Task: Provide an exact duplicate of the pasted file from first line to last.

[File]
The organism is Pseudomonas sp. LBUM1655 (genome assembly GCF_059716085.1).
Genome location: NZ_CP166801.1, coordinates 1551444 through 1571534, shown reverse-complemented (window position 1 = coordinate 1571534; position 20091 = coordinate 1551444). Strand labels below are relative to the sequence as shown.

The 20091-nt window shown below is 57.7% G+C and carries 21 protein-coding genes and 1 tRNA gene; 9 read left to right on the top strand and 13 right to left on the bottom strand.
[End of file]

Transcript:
The organism is Pseudomonas sp. LBUM1655 (genome assembly GCF_059716085.1).
Genome location: NZ_CP166801.1, coordinates 1551444 through 1571534, shown reverse-complemented (window position 1 = coordinate 1571534; position 20091 = coordinate 1551444). Strand labels below are relative to the sequence as shown.

The 20091-nt window shown below is 57.7% G+C and carries 21 protein-coding genes and 1 tRNA gene; 9 read left to right on the top strand and 13 right to left on the bottom strand.